The present invention also incorporates means for positioning and displaying the pop-up polyhedral device in unobtrusive ways. A one-sided adhesive magnetic strip is affixed to one face of the pop-up polyhedron, enabling its removable attachment to magnetic surfaces, such as refrigerator doors, for the temporary display of a pop-up polyhedron and the indicia thereon. Additionally, suspension means enable the re-positionable unobtrusive placement and display of the pop-up polyhedron. A suspension member having a three-piece hook inserts into an aperture on the top surface of the pop-up polyhedron, to facilitate the suspension thereof.
Accordingly, it is a principal object of the invention to insure the reliable immobilization of the self-erecting operational components integral to pop-up polyhedral devices.
It is another object of the invention to incorporate an improved structural design in pop-up polyhedral devices that tolerates the frequent contraction and expansion of the elastic means for facilitating compression and expansion of pop-up polyhedral devices.
It is a further object of the invention to allow the unobtrusive positioning and displaying of the pop-up polyhedral device.
Still another object of the invention is to promote the increased usage of pop-up polyhedral devices for displaying informational and graphical indicia.
An additional object of the present invention is to provide for the construction of a pop-up polyhedral device formed of two identical flat blanks or sheets.
It is also an object of the invention to provide improved elements and arrangements thereof in an apparatus for the purposes described which is inexpensive, dependable and fully effective in accomplishing its intended purposes.
These and other objects of the present invention will become readily apparent upon further review of the following specification and drawings.
FIG. 1A is an environmental view of the present invention, suspended from an overhead member.
FIG. 1B is an environmental view of the present invention, magnetically engaging a vertical surface.
FIG. 2A is a broken away plan view of the internal flange with an aperture-tab combination for securing pop-up operational components, according to the preferred embodiment of the present invention.
FIG. 2B is a plan view in section of the preferred embodiment of the invention according to FIG. 2A.
FIG. 3A is a broken away plan view of the internal flange with aperture means for securing pop-up operational components, according to an alternative embodiment of the present invention.
FIG. 3B is a plan view in section of the alternative embodiment of the invention according to FIG. 3A.
FIG. 4A is a broken away plan view of the internal flange with a notch-slit combination for securing pop-up operational components, according to another embodiment of the present invention.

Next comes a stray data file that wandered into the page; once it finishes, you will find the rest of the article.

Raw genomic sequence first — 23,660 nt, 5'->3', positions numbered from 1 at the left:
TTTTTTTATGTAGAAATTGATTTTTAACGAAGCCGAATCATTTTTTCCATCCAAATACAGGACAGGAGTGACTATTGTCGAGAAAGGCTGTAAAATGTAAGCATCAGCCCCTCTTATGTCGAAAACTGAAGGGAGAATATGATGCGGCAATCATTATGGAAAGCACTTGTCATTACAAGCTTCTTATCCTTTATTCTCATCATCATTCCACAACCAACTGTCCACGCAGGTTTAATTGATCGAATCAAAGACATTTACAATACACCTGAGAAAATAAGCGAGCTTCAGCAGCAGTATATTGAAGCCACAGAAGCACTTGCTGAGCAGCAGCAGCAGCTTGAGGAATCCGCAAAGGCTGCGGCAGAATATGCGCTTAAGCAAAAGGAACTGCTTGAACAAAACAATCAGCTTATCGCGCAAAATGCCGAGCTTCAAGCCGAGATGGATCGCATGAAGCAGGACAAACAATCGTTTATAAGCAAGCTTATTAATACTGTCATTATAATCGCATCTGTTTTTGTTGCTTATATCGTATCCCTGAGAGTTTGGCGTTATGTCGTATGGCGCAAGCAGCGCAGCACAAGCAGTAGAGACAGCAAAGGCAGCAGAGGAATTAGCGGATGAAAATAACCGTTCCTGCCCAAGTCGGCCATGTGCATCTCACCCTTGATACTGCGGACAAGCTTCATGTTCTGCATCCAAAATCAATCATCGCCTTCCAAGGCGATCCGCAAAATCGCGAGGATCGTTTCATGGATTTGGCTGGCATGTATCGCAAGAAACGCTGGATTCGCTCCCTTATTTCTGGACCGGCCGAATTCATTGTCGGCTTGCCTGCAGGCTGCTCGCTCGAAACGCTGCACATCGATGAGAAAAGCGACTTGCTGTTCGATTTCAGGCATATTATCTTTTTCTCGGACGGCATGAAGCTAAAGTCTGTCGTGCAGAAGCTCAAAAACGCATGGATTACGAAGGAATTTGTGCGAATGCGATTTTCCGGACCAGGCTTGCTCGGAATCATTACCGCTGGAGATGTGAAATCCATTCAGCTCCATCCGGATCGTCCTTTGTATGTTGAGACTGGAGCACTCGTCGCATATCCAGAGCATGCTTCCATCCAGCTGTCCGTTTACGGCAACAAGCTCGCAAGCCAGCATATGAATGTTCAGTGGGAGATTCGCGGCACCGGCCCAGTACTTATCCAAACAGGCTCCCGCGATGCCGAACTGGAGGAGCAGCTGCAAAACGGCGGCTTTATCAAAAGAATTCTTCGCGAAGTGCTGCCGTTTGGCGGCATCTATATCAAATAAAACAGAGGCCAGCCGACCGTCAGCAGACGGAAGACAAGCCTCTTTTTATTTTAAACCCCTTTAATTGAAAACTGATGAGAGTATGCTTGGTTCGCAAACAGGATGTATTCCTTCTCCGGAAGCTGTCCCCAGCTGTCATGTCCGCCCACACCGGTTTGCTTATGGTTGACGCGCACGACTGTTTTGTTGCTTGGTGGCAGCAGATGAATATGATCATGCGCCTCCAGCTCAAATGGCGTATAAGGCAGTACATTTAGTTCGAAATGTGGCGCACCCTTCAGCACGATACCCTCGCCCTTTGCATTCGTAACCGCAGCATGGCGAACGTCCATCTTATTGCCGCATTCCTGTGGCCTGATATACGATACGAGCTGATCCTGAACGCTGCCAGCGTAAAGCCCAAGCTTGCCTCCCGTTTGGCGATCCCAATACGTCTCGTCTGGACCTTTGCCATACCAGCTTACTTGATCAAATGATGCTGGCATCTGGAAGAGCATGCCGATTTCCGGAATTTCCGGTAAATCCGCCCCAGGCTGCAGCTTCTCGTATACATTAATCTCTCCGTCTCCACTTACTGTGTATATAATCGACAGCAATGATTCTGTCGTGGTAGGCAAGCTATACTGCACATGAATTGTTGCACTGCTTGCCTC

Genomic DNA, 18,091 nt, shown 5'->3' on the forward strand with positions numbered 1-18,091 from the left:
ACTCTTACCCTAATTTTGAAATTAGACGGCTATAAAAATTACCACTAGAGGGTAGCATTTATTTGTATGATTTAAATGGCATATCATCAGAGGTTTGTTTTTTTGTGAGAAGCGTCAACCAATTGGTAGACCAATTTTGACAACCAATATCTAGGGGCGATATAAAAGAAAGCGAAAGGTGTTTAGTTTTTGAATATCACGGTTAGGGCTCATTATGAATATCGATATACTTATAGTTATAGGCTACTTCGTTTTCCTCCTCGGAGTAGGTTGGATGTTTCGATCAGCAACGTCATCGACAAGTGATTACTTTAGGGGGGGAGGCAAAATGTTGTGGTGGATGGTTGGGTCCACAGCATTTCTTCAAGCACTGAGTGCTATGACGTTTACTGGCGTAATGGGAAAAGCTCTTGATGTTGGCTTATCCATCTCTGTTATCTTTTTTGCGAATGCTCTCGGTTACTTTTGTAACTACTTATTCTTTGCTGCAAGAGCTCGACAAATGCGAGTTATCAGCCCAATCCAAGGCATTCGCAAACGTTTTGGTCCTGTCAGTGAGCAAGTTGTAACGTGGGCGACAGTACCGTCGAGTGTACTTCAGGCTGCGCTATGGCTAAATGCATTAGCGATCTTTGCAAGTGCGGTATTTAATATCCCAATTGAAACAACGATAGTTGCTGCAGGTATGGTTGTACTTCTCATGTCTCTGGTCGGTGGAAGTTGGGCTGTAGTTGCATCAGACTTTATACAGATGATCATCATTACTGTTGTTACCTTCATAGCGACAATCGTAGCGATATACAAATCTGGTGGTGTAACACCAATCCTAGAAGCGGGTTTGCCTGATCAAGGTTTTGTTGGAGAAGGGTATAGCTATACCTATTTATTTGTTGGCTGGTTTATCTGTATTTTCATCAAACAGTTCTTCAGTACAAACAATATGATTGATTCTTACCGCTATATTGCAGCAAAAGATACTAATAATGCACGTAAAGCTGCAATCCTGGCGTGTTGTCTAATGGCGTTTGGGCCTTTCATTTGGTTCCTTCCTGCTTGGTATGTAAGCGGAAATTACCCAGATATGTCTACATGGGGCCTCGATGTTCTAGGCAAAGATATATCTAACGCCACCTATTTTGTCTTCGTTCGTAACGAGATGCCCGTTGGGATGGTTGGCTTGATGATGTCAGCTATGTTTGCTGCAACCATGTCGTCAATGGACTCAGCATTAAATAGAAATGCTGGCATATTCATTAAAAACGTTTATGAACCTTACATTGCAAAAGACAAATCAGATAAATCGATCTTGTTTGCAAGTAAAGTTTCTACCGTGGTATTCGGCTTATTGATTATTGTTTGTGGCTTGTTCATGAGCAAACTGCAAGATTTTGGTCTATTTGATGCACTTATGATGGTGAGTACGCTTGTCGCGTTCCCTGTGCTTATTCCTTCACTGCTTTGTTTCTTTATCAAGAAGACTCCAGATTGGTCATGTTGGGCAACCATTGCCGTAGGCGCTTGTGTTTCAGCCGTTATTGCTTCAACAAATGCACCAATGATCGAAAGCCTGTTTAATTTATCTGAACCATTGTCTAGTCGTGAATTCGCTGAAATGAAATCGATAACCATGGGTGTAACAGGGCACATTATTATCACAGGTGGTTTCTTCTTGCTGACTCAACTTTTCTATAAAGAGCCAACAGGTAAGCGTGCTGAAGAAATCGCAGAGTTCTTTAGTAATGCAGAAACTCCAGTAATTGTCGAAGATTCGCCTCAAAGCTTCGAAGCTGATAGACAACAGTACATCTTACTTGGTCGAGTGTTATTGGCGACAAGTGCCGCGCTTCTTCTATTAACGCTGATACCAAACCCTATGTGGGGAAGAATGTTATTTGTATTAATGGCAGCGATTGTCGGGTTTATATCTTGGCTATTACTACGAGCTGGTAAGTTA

FIG. 4B is a plan view in section of the preferred embodiment of the invention according to FIG. 4A.
FIG. 5 is a perspective view of the present invention, incorporating means for suspending it from another structure and means for securing it to a magnetic surface.
FIG. 6A is a broken away plan view of a prior art internal flange with hook means for securing pop-up operational components.
FIG. 6B is a plan view in section of the prior art pop-up polyhedral device according to FIG. 6A.
FIG. 7A is a broken away plan view of the prior art guide flange means for securing pop-up operational components.
FIG. 7B is a plan view in section of the prior art pop-up polyhedral device according to FIG. 7A.
FIG. 8 is a plan view of one of two identical sheets in its flat configuration, which may be used to form a pop-up polyhedron according to the present invention.
Similar reference characters denote corresponding features consistently throughout the attached drawings.
The present invention comprises a pop-up, polyhedron card or the like, formed of two identical sheets of material which are joined along their congruent peripheral edges to form polygonal structures when expanded. The structures are symmetrical about their equatorial planes, defined by the joint between the two sheets. A detailed discussion of the present polyhedral structures is presented further below.
FIGS. 1A and 1B disclose different means of attaching or suspending the present polyhedral structure 10 from another article. FIG. 1A discloses hook means for suspending the polyhedron 10 from another structure, with an elongate member 40 having a first end captured within a passage 38 formed within one of the panels (preferably one of the two central panels, as shown in FIG. 1A) and a distal hook end 42. This arrangement enables the polyhedral structure 10 to be used as a Christmas tree ornament, etc.
Alternatively, a thin magnetic sheet 36 may be affixed to one of the panels of the device, thereby allowing the polyhedron 10 to be temporarily and magnetically secured to any suitable magnetically attractive article (e. g., refrigerator door, etc.), as shown in FIG. 1B. FIG. 5 provides a detailed perspective view of the above two described attachment or suspension means for the present polyhedral device 10. In FIG. 5, the elongate member 40 comprises a flexible loop 43, which is removably installed through the aperture or passage 38 by means of an end flange or retainer 44 formed in one end of the loop 43. The retainer 44 may be turned or angled relative to the remainder of the loop 43, to be passed through the passage 38 for installation or removal of the assembly to or from the polyhedron, as desired. The loop 43 attaches to the hook portion 42 to complete the structure.